The Opportunity Cost of Ecosystems

Te_Matua_NgahereI’m getting ready for my first class of Introduction to Economics, and coming up with creative ways to teach the fundamental concept of ‘opportunity cost’.  For those of you needing an Econ101 refresher, opportunity cost is defined as 'the cost of an alternative that must be forgone in order to pursue a certain action'.  For example, right now I’m spending an hour writing this blog.  If I wasn’t writing this blog, I’d be building a financial plan or doing some research for a client.  Since my fee amounts to $150 per hour, the opportunity cost for me to write this blog is $150.

Economists use opportunity cost to properly weigh decisions, in order to make smart decisions and get the biggest bang for our buck.  It helps us prioritize actions and our use of scarce resources (like money and time).  So how come economists are so blind to the opportunity cost of destroying an ecosystem?

When a natural resource becomes ready for development, maybe exploration turns up a new mineral deposit or the logging rights for a forest become available for the first time, accountants use a process called ‘price discovery’.  Basically, they assign a financial value to the resource based on market price and risk.  It goes from being worth $0 to being worth something.  A tree isn’t worth anything until it gets cut down and becomes lumber.  A fish is worthless in the ocean, but becomes valuable once it is dead and is sold in the market.  Strangely, economists don’t seem to account for the opportunity costs of letting that ecosystem thrive.  In the case of renewable resources (fish, forests, etc) the opportunity cost is the value in letting the resource grow and reproduce.  In the case of non-renewable resources (oil, metals, etc) the opportunity cost is the value of the ecosystems that will be harmed throughout the lifecycle of the raw material (extraction, processing, use, disposal).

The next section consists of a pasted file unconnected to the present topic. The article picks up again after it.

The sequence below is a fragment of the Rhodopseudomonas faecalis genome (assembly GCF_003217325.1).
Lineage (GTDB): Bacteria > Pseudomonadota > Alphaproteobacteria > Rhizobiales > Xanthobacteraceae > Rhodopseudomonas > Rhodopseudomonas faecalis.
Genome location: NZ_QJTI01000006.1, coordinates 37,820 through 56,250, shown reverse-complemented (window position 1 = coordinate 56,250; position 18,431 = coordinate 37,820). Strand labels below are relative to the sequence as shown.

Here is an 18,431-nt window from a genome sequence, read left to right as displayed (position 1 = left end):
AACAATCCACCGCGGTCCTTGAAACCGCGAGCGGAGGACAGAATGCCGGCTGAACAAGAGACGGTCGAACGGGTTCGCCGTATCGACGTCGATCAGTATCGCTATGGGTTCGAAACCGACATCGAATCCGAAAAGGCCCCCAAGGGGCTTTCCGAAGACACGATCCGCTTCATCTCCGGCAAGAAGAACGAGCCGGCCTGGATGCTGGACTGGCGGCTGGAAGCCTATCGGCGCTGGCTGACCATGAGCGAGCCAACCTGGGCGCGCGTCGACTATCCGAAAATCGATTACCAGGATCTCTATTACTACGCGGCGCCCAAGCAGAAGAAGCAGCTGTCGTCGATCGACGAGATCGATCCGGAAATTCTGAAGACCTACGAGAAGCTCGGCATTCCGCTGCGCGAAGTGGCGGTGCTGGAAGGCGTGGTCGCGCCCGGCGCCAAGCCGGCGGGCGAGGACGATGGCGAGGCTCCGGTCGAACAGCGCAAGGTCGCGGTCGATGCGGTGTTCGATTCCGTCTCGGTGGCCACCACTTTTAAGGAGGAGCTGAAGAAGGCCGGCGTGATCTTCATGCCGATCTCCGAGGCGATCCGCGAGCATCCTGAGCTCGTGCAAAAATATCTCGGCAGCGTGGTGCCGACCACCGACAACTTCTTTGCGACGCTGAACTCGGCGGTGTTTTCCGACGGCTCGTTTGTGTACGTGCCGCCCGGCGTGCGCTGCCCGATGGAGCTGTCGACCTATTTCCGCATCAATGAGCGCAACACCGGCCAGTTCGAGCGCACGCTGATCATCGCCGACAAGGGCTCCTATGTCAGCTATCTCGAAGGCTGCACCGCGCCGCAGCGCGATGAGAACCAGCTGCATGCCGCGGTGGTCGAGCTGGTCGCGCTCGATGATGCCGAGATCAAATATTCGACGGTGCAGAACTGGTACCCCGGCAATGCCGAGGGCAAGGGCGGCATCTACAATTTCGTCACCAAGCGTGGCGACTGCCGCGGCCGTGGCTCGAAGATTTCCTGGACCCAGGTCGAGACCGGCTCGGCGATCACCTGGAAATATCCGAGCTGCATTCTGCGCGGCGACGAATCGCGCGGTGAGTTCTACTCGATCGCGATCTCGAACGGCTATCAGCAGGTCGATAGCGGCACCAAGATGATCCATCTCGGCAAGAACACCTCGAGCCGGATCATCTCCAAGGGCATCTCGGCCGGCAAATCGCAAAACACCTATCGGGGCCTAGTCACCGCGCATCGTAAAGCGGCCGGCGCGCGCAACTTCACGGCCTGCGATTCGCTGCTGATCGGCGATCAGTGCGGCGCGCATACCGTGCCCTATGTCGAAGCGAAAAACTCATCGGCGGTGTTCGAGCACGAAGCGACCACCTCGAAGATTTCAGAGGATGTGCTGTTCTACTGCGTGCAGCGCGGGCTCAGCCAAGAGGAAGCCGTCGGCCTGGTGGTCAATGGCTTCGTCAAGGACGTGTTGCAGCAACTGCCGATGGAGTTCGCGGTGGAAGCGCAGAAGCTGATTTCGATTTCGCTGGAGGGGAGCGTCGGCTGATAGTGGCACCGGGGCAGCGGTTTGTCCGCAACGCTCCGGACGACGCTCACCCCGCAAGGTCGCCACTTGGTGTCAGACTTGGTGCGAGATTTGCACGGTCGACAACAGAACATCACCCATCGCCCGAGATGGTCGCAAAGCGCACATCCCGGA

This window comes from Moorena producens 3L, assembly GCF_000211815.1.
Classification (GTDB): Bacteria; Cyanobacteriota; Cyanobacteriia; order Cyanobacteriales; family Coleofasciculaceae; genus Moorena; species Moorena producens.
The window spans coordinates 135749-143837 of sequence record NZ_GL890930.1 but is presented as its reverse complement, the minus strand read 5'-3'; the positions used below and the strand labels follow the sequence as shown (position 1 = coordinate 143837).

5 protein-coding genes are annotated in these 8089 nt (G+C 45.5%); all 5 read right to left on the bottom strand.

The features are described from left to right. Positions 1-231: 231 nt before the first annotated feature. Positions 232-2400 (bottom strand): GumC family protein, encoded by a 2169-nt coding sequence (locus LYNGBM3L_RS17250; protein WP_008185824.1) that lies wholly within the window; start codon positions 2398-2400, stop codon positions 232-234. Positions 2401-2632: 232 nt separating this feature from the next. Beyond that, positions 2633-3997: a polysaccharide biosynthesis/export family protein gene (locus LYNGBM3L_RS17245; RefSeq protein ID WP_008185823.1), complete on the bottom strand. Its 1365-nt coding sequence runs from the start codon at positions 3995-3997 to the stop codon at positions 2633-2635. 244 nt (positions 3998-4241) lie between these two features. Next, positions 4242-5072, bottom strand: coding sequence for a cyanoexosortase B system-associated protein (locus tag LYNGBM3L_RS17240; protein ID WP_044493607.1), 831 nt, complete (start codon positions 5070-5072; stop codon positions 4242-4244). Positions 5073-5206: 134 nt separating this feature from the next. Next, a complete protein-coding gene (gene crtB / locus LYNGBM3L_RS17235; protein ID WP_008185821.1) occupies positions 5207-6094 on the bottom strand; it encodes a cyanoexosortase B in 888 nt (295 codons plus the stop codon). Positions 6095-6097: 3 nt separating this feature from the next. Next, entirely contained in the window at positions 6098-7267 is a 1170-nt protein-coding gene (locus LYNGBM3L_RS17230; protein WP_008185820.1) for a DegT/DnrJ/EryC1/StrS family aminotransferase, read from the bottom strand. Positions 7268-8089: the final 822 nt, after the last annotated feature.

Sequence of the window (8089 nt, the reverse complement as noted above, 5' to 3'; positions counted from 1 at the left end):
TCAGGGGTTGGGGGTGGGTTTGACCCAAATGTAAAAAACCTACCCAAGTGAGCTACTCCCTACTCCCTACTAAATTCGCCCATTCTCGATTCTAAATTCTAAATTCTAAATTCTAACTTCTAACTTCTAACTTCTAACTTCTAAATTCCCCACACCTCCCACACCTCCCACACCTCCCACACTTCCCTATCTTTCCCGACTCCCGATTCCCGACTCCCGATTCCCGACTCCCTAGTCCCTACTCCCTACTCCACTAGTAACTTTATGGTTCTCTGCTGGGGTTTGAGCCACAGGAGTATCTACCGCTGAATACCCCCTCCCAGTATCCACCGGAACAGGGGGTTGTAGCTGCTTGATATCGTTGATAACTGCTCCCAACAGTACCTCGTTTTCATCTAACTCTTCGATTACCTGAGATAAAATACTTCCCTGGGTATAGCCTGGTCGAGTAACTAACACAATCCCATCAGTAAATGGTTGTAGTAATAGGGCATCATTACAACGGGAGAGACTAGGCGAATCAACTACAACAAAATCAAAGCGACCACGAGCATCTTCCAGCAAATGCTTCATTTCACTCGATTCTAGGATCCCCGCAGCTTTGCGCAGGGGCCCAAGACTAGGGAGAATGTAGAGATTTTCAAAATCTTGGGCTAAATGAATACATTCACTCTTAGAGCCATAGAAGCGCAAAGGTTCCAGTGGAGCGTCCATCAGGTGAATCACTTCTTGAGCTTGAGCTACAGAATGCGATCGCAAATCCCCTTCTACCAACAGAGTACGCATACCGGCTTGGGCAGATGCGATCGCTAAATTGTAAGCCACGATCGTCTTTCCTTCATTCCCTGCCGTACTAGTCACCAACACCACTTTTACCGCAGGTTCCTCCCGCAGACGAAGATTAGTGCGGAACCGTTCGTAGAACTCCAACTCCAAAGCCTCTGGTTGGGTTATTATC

Groups like The Economics of Ecosystems and Biodiversity (TEEB) are doing a great job at putting a dollar figure on ecosystem services.  They recognize that living ecosystems provide human benefits, and that exploiting these ecosystems comes with a price.  The next step is for decision-makers (read: companies and governments) to start weighing these opportunity costs next to the economic benefits of resource developments.  Economists need to weigh the financial opportunity alongside the ecosystem cost.  Only then will we be making optimal decisions and finding the right balance between the competing priorities of economic growth and environmental protection.

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